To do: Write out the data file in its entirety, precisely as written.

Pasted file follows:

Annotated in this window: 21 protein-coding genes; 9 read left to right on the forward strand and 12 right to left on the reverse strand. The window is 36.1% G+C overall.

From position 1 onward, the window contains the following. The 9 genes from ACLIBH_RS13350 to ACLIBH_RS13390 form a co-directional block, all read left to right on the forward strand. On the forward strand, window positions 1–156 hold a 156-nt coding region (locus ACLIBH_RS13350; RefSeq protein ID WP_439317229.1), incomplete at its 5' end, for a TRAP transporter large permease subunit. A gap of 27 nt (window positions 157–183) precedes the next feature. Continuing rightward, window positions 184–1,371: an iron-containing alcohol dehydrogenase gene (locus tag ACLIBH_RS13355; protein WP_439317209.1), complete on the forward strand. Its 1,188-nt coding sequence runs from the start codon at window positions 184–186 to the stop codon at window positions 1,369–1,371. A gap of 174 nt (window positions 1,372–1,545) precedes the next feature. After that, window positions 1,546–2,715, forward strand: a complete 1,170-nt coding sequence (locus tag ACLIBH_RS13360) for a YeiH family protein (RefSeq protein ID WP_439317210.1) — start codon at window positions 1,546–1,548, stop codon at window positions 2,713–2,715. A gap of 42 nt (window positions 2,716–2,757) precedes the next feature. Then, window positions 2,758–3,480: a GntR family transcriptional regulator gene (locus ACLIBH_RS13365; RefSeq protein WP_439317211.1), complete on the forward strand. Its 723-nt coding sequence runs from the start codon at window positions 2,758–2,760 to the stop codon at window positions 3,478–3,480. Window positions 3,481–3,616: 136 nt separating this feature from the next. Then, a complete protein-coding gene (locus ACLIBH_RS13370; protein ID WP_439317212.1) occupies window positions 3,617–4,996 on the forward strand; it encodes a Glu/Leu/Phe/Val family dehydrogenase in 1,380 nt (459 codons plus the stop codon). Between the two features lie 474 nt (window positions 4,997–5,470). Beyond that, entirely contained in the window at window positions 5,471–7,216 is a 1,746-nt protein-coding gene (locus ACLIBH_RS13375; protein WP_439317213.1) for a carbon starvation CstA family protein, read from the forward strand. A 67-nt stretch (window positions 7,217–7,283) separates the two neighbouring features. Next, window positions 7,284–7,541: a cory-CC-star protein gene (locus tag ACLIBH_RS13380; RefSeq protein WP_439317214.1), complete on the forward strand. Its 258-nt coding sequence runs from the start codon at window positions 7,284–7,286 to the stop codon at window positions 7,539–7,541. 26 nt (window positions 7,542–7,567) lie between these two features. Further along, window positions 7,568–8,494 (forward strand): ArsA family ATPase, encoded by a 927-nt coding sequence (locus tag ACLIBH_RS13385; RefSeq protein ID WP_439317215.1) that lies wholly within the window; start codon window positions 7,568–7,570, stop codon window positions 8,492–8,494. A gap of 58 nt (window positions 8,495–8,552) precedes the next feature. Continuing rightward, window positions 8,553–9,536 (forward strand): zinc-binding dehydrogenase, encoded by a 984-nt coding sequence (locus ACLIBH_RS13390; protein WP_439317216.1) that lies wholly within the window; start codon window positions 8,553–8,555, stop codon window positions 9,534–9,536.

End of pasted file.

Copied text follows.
Annotated in this window: 21 protein-coding genes; 9 read left to right on the forward strand and 12 right to left on the reverse strand. The window is 36.1% G+C overall.

From position 1 onward, the window contains the following. The 9 genes from ACLIBH_RS13350 to ACLIBH_RS13390 form a co-directional block, all read left to right on the forward strand. On the forward strand, window positions 1–156 hold a 156-nt coding region (locus ACLIBH_RS13350; RefSeq protein ID WP_439317229.1), incomplete at its 5' end, for a TRAP transporter large permease subunit. A gap of 27 nt (window positions 157–183) precedes the next feature. Continuing rightward, window positions 184–1,371: an iron-containing alcohol dehydrogenase gene (locus tag ACLIBH_RS13355; protein WP_439317209.1), complete on the forward strand. Its 1,188-nt coding sequence runs from the start codon at window positions 184–186 to the stop codon at window positions 1,369–1,371. A gap of 174 nt (window positions 1,372–1,545) precedes the next feature. After that, window positions 1,546–2,715, forward strand: a complete 1,170-nt coding sequence (locus tag ACLIBH_RS13360) for a YeiH family protein (RefSeq protein ID WP_439317210.1) — start codon at window positions 1,546–1,548, stop codon at window positions 2,713–2,715. A gap of 42 nt (window positions 2,716–2,757) precedes the next feature. Then, window positions 2,758–3,480: a GntR family transcriptional regulator gene (locus ACLIBH_RS13365; RefSeq protein WP_439317211.1), complete on the forward strand. Its 723-nt coding sequence runs from the start codon at window positions 2,758–2,760 to the stop codon at window positions 3,478–3,480. Window positions 3,481–3,616: 136 nt separating this feature from the next. Then, a complete protein-coding gene (locus ACLIBH_RS13370; protein ID WP_439317212.1) occupies window positions 3,617–4,996 on the forward strand; it encodes a Glu/Leu/Phe/Val family dehydrogenase in 1,380 nt (459 codons plus the stop codon). Between the two features lie 474 nt (window positions 4,997–5,470). Beyond that, entirely contained in the window at window positions 5,471–7,216 is a 1,746-nt protein-coding gene (locus ACLIBH_RS13375; protein WP_439317213.1) for a carbon starvation CstA family protein, read from the forward strand. A 67-nt stretch (window positions 7,217–7,283) separates the two neighbouring features. Next, window positions 7,284–7,541: a cory-CC-star protein gene (locus tag ACLIBH_RS13380; RefSeq protein WP_439317214.1), complete on the forward strand. Its 258-nt coding sequence runs from the start codon at window positions 7,284–7,286 to the stop codon at window positions 7,539–7,541. 26 nt (window positions 7,542–7,567) lie between these two features. Further along, window positions 7,568–8,494 (forward strand): ArsA family ATPase, encoded by a 927-nt coding sequence (locus tag ACLIBH_RS13385; RefSeq protein ID WP_439317215.1) that lies wholly within the window; start codon window positions 7,568–7,570, stop codon window positions 8,492–8,494. A gap of 58 nt (window positions 8,495–8,552) precedes the next feature. Continuing rightward, window positions 8,553–9,536 (forward strand): zinc-binding dehydrogenase, encoded by a 984-nt coding sequence (locus ACLIBH_RS13390; protein WP_439317216.1) that lies wholly within the window; start codon window positions 8,553–8,555, stop codon window positions 9,534–9,536.